Mia (Katie Jarvis) is a troubled young teen living in Essex, England with her blue-collar single mother, Joanne (Kierston Wareing) and younger sister, Tyler (Rebecca Griffiths). Her home life consists of mom boozing it up every day and a steady string of her one-night stands strolling through the flat. Things change when a new boyfriend, Connor (Michael Fassbender), arrives one the scene. Newfound feelings surface in the young teen as Mia comes of age in “Fish Tank.”
Laura's Review: B+
Mia (Katie Jarvis) is an angry fifteen year-old leaving with her single mom Joanne (Kierston Wareing, "It's a Free World...") and younger sister Tyler (Rebecca Griffiths) in an ugly modern Essex apartment complex. Clearly misunderstood and un encouraged, Mia's only outlet is hip hop dancing, until, that is, her mother's new boyfriend Connor (Michael Fassbender, "Hunger," "Inglourious Basterds") arrives on the scene. But Mia's impulses prove all wrong and she discovers too late that she's been living in a "Fish Tank." Writer/director Andrea Arnold ("Red Road") returns with another British drama played out in an institutional living space featuring suspect sexual urges, child endangerment and voyeurism but where "Red Road" was focused on an adult and shot mostly during nighttime, "Fish Tank" is a coming of age tale that swaps in bright colors. Newcomer Katie Jarvis makes quite a splash in a riveting performance as Mia. The film begins with Mia trying to reconnect with a friend she knows she has alienated. Keeley (Sarah Bayes) won't answer phone calls and when Mia goes to her building she finds her friend dancing in a hip hop lineup. Mia insults their dancing and head butts one of the girls before returning home and letting loose in the vacant apartment above her own home. At home, the 'B' and 'C' words fly among the dysfunctional female family (mother is a slutty alcoholic party girl and even elementary school aged Tyler drinks and smokes). It seems that Mia only really connects with animals, like the family dog or the old, white horse she sees chained by some travelers' caravans and tries to free. Dancing in skimpy skivvies one morning while preparing coffee, Mia meets Connor as he watches her from the doorway equally underdressed. Mia puts on her antagonistic defense act, but is clearly intrigued. Mom banishes the girls from the adult party going on later in the day, but when Mia gets drunk on a purloined bottle of vodka, she watches carefully between slit eyes as Connor gently carries her to bed, takes off her boots and slips off her pants and tucks her in. This may be the most affection Mia has received in her lifetime, but Connor's chivalrous attentions have a creepy, predatory undertone. Arnold dials up the sound of breathing and director of photography Robbie Ryan ("Red Road," "Brick Lane") frames everything with a sensuality that sucks one in, even as one intellectually recoiling. When Connor invites the girls to join him and their mum for a drive, it becomes more a date with Mia than the suspicious but sozzled Joanne. Connor proposes catching a fish with his bare hands and only Mia will wade in to help him. The scene is one of breathtaking suspense and when Mia cuts herself on the way back to shore, Connor piggybacks her to the car. The cut calls for attention yet again and Connor's hovering over the slit flesh is an eerie foreshadowing. The sacrificial fish ends up with the family dog. Meanwhile, Mia returns to the white horse and meets Billy (Harry Treadaway, "City of Ember," "Control"), the older brother of one of the two who physically harassed her and stole her backpack. A tentative friendship begins ('It's not what you think,' he says of the horse, 'she's old.'), but Mia continues to go out of her way to see Connor, even arriving at his place of work to get his take on an ad looking for dancers (he encourages her as we wonder why). Mia tapes herself dancing with a camera lent by Connor. Later Arnold films her in that vacant apartment, it's wall of windows made to evoke that titular fish tank with watery burbles on the soundtrack, Arnold's one lapse into literal heavy handedness, forgiven for how all the other sounds - music choices in particular - lend so much to the film's sweet and sour tone. Arnold doesn't present a very optimistic view of the world, but it is not one without hope. Mia soon enough learns that Connor has been slumming with her and her mom and gets off pretty easily for the thwarted revenge she takes. The animals Mia loves are not unlike her, dependent because of their societal situation, but Mia takes a step to break the pattern. As Connor, Michael Fassbender walks a fine line - seductive, seemingly caring, perhaps even ultimately understanding. He's a charming creep, an opportunistic cad who berates himself only when it is too late. Jarvis is a real find, a defiant source of energy, a yearning child in the blossoming body of a woman.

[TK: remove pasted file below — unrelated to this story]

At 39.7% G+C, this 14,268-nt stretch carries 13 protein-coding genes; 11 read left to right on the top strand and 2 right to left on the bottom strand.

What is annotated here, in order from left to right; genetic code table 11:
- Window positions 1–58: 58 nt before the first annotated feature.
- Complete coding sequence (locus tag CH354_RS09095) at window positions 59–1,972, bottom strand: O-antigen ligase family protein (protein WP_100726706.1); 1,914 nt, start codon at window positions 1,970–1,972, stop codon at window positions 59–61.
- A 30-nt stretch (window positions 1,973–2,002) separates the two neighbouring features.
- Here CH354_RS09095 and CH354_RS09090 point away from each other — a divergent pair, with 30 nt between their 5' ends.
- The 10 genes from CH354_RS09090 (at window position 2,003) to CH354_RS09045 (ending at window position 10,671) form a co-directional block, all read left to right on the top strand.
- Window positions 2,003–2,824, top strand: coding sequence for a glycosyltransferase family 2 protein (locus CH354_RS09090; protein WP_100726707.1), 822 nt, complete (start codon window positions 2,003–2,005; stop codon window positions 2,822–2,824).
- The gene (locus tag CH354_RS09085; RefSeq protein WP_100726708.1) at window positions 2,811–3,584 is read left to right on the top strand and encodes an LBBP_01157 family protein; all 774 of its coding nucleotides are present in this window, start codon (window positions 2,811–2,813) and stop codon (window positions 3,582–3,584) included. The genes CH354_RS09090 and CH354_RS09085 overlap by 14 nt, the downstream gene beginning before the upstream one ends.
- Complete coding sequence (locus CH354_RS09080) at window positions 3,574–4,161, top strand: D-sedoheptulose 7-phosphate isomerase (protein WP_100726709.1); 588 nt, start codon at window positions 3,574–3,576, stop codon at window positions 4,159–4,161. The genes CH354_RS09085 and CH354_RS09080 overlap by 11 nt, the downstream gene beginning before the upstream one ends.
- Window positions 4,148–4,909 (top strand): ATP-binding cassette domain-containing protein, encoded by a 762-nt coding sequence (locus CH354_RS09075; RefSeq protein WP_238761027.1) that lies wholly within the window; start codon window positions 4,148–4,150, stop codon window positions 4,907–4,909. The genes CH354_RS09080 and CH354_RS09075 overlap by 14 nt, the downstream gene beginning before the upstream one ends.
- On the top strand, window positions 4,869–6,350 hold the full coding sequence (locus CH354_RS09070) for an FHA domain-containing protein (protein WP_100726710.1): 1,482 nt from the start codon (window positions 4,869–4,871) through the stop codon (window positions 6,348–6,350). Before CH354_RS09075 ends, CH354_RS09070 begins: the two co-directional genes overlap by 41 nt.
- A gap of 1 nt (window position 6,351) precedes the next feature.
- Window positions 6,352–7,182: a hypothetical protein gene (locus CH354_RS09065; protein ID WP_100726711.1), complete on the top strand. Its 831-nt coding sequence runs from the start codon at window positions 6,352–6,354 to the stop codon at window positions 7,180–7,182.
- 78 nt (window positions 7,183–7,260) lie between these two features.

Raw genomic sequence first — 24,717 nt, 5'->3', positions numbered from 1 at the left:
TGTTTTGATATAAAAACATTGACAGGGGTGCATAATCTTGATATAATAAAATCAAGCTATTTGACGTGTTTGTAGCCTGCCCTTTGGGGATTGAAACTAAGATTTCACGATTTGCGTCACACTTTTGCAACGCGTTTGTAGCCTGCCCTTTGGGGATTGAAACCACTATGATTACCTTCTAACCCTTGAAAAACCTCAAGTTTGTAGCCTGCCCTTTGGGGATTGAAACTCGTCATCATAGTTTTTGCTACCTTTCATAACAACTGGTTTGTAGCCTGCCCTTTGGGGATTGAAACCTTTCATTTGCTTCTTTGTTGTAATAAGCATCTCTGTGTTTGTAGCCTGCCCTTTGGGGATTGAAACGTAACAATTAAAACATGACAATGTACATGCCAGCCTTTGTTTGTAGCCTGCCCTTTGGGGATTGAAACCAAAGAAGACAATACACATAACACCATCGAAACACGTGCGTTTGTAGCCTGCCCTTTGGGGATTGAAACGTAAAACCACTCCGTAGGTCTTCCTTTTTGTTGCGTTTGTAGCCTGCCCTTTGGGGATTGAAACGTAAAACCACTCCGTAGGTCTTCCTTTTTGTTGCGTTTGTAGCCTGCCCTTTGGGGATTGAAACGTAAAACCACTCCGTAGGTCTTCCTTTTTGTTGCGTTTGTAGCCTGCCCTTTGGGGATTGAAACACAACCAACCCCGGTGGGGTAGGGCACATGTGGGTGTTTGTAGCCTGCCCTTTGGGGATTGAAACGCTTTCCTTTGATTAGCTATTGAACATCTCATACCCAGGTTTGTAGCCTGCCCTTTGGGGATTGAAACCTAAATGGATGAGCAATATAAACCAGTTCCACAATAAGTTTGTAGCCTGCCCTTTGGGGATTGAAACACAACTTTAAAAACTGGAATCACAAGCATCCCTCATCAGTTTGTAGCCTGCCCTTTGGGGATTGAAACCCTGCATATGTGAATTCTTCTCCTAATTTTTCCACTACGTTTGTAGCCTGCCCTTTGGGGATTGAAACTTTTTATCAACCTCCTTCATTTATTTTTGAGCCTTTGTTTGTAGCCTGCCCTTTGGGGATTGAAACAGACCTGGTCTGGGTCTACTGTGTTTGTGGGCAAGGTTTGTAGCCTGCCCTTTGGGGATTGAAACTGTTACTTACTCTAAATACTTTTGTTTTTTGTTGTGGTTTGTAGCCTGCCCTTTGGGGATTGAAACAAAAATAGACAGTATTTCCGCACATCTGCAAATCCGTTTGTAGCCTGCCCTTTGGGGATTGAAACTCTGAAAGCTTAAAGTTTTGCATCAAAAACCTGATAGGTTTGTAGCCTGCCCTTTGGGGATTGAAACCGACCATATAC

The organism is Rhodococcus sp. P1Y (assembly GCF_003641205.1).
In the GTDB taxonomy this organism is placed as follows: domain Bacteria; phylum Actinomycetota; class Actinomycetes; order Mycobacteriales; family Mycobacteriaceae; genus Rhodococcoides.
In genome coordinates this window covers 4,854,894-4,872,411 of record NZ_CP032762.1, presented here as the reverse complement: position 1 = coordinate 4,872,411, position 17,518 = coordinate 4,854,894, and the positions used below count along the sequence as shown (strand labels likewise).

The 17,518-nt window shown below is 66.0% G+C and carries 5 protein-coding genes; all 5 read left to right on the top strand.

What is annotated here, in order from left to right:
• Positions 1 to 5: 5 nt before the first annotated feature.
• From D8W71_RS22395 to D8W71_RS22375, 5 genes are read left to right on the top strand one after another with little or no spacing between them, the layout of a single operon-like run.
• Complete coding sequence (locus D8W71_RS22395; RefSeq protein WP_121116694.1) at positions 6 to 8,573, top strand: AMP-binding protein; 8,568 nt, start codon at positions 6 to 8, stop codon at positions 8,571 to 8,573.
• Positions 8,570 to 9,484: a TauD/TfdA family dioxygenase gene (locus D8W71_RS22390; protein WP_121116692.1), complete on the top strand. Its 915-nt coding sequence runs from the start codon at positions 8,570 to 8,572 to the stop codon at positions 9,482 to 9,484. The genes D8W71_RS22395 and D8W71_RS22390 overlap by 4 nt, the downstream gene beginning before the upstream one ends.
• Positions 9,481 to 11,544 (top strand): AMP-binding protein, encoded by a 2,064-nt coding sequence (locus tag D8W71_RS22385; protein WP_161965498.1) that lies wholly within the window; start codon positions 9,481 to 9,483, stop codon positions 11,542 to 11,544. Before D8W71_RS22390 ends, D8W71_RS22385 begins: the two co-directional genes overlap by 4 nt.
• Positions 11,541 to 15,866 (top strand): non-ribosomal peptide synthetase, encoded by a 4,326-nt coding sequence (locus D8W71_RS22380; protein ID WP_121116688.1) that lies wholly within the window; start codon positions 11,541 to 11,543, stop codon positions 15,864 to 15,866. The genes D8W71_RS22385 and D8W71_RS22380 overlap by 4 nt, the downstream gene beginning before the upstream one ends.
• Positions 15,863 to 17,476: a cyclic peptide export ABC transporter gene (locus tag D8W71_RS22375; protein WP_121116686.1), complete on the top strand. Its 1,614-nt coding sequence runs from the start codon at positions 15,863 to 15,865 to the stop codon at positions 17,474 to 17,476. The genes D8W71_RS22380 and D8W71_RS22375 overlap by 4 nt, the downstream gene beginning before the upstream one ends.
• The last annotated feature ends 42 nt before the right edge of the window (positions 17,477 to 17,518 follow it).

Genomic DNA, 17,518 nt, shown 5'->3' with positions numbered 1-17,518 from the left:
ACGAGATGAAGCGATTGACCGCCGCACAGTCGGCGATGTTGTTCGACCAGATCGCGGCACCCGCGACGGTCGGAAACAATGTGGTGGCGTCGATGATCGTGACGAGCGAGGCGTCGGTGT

Robin's Review: B+
17-year old Katie Jarvis is a newcomer to film and the young actress gives a stunning debut as the defiant, sullen Mia. Director/scripter Andrea Arnold centers the novice actor in this finely honed coming of age story and Jarvis holds her own opposite veterans Fassbender and Wareing. Mia is taken by handsome, sexy Connor who shows her kindness and friendship. The sexual tension is palpable when he carries her, supposedly sleeping, to bed or when he spanks her for being flippant but Connor avoids crossing the line until…. “Fish Tank” goes in unexpected directions as Mia explores her budding sexuality only to be betrayed by Connor’s deception about his true self. As the plot twists away from convention, the film takes us to unexpected and frightening places. In the end, though, Mia comes of age and her life gets on a positive track. A terrific debut performance by Katie Jarvis, solid support from her veteran co-stars, good production and direction and a well-crafted story make this a worthwhile, mature and engrossing film. For those with sensitive ears, please beware. The language is salty throughout with the “F” word used frequently, even by Mia’s little sister Tyler.